|dc.description.abstract||The potential for mine wastes to generate elevated concentrations of solutes including metals, sulfate, and reduced pH exists wherever mine-waste rock is stockpiled at the Earth’s surface representing one of the world’s largest environmental problems. The assessment of the long-term geochemical evolution of mine wastes is of critical importance in the process of mine-life planning because of the potential for adverse impacts of released solutes and low pH effluent to receiving environments. The Diavik Waste Rock Project included laboratory and field experiments investigating the geochemical evolution of low-sulfide mine-waste rock at different scales. The experiments included small-scale humidity cells (0.1 m high; laboratory), medium-scale lysimeters (2 m high; field), and large-scale test piles (15 m high; field) to facilitate development of a mechanistic approach to scaling results of the laboratory experiments to make assessments regarding the geochemical evolution at the larger field experiments. This process, generally referred to scale-up, often involves the use of humidity cell experiment results coupled with empirical scale factors to make predictions about the long term geochemistry of effluent released form mine-waste stockpiles. The empirical factors used typically include parameters known to influence rates of sulfide oxidation including mineral content, particle-size distribution, temperature, moisture content, and oxygen availability. These scale-up factors often fail to account for site specific heterogeneities in physical and chemical properties that can strongly influence the prediction process. Mechanistic approaches (i.e., the use of geochemical models including reactive transport models) have the potential to include complex heterogeneities that facilitate a quantitative assessment of the long-term geochemical evolution of mine wastes.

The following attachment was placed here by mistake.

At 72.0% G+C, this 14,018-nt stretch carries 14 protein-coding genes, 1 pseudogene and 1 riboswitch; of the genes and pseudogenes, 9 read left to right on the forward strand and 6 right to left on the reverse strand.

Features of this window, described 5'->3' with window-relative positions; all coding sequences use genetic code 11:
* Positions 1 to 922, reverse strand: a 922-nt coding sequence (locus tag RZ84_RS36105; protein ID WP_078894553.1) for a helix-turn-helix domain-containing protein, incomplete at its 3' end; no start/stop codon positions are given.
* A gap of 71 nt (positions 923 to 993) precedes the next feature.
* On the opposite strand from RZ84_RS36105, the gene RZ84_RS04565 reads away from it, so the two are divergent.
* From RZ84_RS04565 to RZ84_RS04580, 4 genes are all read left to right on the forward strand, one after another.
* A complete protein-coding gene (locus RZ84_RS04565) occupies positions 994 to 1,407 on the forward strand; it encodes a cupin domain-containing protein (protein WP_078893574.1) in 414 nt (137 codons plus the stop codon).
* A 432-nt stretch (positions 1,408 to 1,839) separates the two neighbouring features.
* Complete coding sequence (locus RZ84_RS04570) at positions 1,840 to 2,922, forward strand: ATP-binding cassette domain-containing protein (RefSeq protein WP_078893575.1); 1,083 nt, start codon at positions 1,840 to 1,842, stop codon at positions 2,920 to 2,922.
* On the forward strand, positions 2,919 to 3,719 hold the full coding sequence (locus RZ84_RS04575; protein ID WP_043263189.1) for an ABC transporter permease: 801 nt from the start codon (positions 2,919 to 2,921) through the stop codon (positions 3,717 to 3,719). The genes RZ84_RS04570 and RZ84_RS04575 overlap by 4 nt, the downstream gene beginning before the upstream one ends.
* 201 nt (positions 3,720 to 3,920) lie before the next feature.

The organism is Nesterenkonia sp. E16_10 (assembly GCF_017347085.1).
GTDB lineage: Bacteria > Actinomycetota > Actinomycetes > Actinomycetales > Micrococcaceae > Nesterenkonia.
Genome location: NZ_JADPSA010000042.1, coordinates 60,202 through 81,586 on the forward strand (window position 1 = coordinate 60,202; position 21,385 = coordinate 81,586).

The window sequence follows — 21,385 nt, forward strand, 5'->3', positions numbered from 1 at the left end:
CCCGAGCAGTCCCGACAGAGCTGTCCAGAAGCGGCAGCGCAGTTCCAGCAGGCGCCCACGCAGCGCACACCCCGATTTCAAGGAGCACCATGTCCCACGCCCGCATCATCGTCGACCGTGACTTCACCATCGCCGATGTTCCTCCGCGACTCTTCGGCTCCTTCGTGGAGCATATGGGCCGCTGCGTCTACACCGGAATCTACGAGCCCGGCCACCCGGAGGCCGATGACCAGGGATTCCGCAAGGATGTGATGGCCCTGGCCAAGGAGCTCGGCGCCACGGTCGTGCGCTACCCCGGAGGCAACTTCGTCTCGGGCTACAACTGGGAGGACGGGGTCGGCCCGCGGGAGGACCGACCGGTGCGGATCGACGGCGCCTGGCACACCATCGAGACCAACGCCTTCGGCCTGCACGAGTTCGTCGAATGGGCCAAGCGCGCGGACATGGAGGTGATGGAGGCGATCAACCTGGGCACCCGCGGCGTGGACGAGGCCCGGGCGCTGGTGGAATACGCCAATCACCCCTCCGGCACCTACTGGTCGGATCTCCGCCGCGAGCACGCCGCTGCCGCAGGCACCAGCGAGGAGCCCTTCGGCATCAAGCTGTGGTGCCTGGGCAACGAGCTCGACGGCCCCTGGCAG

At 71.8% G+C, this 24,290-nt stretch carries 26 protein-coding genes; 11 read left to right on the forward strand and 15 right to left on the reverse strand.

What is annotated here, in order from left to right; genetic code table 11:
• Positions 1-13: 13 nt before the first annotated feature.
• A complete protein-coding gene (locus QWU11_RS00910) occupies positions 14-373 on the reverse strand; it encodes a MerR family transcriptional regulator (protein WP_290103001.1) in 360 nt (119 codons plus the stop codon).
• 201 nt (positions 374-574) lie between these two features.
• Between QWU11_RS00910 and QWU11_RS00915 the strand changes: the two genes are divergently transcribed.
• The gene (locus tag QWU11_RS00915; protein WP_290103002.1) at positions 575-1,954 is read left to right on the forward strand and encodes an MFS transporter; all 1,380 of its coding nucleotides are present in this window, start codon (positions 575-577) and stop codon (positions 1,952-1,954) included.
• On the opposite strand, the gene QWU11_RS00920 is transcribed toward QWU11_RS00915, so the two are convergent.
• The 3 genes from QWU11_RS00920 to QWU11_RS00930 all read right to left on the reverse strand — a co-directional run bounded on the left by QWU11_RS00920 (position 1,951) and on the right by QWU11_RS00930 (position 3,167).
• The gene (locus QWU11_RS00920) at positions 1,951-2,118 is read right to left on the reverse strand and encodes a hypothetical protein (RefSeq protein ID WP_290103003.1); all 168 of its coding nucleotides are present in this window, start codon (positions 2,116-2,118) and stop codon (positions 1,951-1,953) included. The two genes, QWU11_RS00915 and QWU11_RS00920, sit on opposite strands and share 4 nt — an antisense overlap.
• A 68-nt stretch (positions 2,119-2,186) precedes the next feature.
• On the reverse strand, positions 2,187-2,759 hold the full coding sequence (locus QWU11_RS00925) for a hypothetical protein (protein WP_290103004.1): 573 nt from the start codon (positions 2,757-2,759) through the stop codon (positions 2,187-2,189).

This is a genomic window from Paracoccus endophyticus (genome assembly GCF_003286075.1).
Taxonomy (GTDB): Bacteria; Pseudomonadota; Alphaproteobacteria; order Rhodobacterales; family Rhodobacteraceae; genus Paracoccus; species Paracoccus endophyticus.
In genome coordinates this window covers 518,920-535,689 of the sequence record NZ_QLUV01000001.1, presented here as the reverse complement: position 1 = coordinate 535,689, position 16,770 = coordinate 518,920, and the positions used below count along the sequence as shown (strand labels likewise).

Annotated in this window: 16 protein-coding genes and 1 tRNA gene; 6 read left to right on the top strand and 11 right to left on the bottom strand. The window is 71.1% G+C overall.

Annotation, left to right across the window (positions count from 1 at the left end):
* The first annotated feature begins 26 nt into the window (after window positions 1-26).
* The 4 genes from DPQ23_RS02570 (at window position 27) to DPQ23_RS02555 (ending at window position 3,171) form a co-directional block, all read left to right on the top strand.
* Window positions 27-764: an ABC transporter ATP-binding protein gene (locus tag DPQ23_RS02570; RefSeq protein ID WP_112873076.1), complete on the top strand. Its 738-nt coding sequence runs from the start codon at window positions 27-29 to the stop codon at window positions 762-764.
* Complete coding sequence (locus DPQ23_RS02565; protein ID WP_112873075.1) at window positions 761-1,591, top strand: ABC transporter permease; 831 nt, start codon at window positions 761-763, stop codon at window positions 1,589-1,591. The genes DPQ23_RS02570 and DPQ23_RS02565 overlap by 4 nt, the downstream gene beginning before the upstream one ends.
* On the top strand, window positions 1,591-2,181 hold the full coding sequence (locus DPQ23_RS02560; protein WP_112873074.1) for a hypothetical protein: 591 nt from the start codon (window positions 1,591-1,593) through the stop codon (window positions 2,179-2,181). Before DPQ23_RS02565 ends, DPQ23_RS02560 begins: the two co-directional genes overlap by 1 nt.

A conceptual model of the geochemical evolution of low-sulfide waste rock was developed to facilitate numerical simulations of the small-scale experiments and then was used to simulate the geochemical evolution in the larger scale field experiments. The conceptual model, based on oxidation of sulfide minerals coupled with the geochemical weathering of host minerals present in waste rock produced at the Diavik Diamond Mine (NT, Canada), was implemented using the reactive transport code MIN3P. The 1-D model was calibrated to capture the effluent concentrations from the laboratory-scale experiments then used to simulate the geochemical evolution at the larger scale field experiments, without further calibration, to assess the efficacy of the mechanistic scale-up approach. Geostatistical analyses of mineralogical and particle-size distribution samples were conducted to assess the heterogeneity of S, C, and saturated hydraulic conductivity. The results of the geostatistical analyses were used to inform spatial distributions of S, C, and saturated hydraulic conductivity as input to reactive transport simulations of the large-scale field experiment. The 2-D simulations were conducted to assess the influence of heterogeneity in S, C, and saturated hydraulic conductivity on the geochemical evolution of the waste rock.